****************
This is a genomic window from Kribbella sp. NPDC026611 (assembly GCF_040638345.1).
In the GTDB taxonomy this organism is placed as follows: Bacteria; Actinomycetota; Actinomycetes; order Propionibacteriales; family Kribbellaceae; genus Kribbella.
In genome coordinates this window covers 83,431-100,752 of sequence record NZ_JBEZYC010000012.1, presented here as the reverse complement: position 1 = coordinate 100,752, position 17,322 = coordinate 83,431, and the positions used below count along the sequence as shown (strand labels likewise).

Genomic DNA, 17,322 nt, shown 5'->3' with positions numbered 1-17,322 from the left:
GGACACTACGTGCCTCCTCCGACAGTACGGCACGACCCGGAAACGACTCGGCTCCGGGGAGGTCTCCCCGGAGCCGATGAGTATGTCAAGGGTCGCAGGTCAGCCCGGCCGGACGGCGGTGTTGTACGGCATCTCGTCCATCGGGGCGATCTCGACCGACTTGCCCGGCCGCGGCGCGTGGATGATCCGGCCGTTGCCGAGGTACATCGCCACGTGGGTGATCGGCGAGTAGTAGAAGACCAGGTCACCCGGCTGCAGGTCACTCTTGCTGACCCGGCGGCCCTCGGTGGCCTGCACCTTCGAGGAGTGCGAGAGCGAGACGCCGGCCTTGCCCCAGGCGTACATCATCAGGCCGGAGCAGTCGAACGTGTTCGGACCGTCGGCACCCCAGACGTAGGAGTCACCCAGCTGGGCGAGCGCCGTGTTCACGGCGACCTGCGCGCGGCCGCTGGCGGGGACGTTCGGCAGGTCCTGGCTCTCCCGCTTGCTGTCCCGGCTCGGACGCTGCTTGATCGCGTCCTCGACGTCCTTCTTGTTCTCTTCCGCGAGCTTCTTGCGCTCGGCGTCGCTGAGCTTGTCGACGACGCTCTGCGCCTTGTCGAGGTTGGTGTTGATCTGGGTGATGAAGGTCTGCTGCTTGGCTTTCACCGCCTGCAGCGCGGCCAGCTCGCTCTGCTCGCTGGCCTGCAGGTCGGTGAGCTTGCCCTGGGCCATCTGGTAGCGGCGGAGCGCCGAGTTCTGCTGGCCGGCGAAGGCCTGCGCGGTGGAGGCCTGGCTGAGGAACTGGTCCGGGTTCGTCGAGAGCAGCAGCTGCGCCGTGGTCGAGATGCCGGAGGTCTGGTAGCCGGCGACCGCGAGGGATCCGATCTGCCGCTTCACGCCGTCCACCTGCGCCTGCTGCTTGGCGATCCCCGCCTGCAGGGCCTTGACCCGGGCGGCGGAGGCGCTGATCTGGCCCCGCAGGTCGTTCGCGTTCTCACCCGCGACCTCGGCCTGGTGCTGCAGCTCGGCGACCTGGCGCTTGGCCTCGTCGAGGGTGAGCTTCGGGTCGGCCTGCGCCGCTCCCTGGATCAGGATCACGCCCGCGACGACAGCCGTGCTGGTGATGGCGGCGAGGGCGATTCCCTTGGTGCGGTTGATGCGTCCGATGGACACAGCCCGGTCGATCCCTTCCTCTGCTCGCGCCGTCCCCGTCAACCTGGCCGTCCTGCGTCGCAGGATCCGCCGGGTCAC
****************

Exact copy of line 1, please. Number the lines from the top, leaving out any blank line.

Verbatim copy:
This is a genomic window from Kribbella sp. NPDC026611 (assembly GCF_040638345.1).